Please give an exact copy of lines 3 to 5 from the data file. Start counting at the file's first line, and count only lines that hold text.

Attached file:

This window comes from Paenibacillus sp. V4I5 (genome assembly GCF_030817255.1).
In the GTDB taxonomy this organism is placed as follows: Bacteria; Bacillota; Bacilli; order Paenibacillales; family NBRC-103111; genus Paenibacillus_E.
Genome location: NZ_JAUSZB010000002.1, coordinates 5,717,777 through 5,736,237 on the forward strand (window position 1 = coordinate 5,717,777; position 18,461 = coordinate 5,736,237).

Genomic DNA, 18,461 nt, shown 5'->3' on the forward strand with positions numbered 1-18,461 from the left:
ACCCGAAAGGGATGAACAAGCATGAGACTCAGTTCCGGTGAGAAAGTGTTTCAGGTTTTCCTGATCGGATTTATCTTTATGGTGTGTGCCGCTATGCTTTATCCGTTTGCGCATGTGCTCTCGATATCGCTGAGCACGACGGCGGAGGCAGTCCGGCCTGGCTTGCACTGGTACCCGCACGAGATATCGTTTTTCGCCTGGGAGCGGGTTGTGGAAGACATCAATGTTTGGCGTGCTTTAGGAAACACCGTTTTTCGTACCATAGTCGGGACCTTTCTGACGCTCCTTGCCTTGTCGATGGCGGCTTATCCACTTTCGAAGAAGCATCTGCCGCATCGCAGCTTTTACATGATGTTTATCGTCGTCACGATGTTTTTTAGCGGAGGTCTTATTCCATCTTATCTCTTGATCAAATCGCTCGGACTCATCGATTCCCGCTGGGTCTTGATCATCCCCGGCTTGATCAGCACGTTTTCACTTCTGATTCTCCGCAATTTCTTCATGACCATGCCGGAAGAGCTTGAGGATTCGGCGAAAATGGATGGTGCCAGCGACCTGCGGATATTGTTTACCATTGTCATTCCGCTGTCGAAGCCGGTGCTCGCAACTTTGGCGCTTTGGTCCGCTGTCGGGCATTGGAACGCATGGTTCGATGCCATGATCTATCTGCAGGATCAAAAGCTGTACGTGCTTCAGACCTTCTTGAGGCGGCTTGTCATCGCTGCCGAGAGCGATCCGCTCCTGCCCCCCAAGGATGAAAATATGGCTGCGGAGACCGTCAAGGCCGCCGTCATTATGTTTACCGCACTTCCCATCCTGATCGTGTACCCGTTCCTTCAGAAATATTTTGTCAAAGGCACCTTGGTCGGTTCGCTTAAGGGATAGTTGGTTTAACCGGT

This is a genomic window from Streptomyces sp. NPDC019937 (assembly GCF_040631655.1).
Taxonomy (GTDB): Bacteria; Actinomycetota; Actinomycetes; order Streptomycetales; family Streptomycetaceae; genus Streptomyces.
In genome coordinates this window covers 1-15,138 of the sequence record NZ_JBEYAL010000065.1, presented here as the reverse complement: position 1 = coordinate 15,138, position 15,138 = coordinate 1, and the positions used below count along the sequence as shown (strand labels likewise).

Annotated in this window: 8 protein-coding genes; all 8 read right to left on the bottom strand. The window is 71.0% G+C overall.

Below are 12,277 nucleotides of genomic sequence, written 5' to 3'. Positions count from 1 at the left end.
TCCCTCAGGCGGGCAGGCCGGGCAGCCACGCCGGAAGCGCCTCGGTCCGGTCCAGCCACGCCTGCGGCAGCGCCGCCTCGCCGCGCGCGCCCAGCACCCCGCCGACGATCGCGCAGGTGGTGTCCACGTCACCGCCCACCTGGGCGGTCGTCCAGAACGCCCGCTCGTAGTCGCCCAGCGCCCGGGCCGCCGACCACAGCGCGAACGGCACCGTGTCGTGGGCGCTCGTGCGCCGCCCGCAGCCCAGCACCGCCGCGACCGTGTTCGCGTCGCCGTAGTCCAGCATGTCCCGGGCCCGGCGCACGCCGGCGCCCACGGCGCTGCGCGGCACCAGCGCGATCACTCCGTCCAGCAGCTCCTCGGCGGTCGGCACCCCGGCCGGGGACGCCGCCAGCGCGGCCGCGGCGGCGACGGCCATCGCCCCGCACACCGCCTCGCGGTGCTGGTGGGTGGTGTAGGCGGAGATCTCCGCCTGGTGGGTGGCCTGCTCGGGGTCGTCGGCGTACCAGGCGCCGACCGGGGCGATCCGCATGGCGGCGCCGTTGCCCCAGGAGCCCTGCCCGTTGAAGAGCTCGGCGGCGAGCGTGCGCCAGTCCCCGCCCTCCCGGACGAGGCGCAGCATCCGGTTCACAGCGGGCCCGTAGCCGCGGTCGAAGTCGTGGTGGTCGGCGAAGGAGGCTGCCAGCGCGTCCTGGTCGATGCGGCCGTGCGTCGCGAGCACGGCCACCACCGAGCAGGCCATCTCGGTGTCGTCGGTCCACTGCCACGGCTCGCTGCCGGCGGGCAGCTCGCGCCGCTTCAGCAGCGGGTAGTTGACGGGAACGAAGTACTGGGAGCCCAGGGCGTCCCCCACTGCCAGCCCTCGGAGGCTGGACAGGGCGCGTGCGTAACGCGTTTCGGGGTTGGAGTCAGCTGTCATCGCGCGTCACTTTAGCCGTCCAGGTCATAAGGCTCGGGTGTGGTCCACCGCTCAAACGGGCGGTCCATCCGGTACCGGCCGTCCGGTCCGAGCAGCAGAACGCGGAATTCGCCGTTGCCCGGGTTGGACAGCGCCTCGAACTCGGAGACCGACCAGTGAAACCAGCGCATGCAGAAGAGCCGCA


Genome location: NZ_JAUSZB010000002.1, coordinates 5,717,777 through 5,736,237 on the forward strand (window position 1 = coordinate 5,717,777; position 18,461 = coordinate 5,736,237).

Genomic DNA, 18,461 nt, shown 5'->3' on the forward strand with positions numbered 1-18,461 from the left:
ACCCGAAAGGGATGAACAAGCATGAGACTCAGTTCCGGTGAGAAAGTGTTTCAGGTTTTCCTGATCGGATTTATCTTTATGGTGTGTGCCGCTATGCTTTATCCGTTTGCGCATGTGCTCTCGATATCGCTGAGCACGACGGCGGAGGCAGTCCGGCCTGGCTTGCACTGGTACCCGCACGAGATATCGTTTTTCGCCTGGGAGCGGGTTGTGGAAGACATCAATGTTTGGCGTGCTTTAGGAAACACCGTTTTTCGTACCATAGTCGGGACCTTTCTGACGCTCCTTGCCTTGTCGATGGCGGCTTATCCACTTTCGAAGAAGCATCTGCCGCATCGCAGCTTTTACATGATGTTTATCGTCGTCACGATGTTTTTTAGCGGAGGTCTTATTCCATCTTATCTCTTGATCAAATCGCTCGGACTCATCGATTCCCGCTGGGTCTTGATCATCCCCGGCTTGATCAGCACGTTTTCACTTCTGATTCTCCGCAATTTCTTCATGACCATGCCGGAAGAGCTTGAGGATTCGGCGAAAATGGATGGTGCCAGCGACCTGCGGATATTGTTTACCATTGTCATTCCGCTGTCGAAGCCGGTGCTCGCAACTTTGGCGCTTTGGTCCGCTGTCGGGCATTGGAACGCATGGTTCGATGCCATGATCTATCTGCAGGATCAAAAGCTGTACGTGCTTCAGACCTTCTTGAGGCGGCTTGTCATCGCTGCCGAGAGCGATCCGCTCCTGCCCCCCAAGGATGAAAATATGGCTGCGGAGACCGTCAAGGCCGCCGTCATTATGTTTACCGCACTTCCCATCCTGATCGTGTACCCGTTCCTTCAGAAATATTTTGTCAAAGGCACCTTGGTCGGTTCGCTTAAGGGATAGTTGGTTTAACCGGT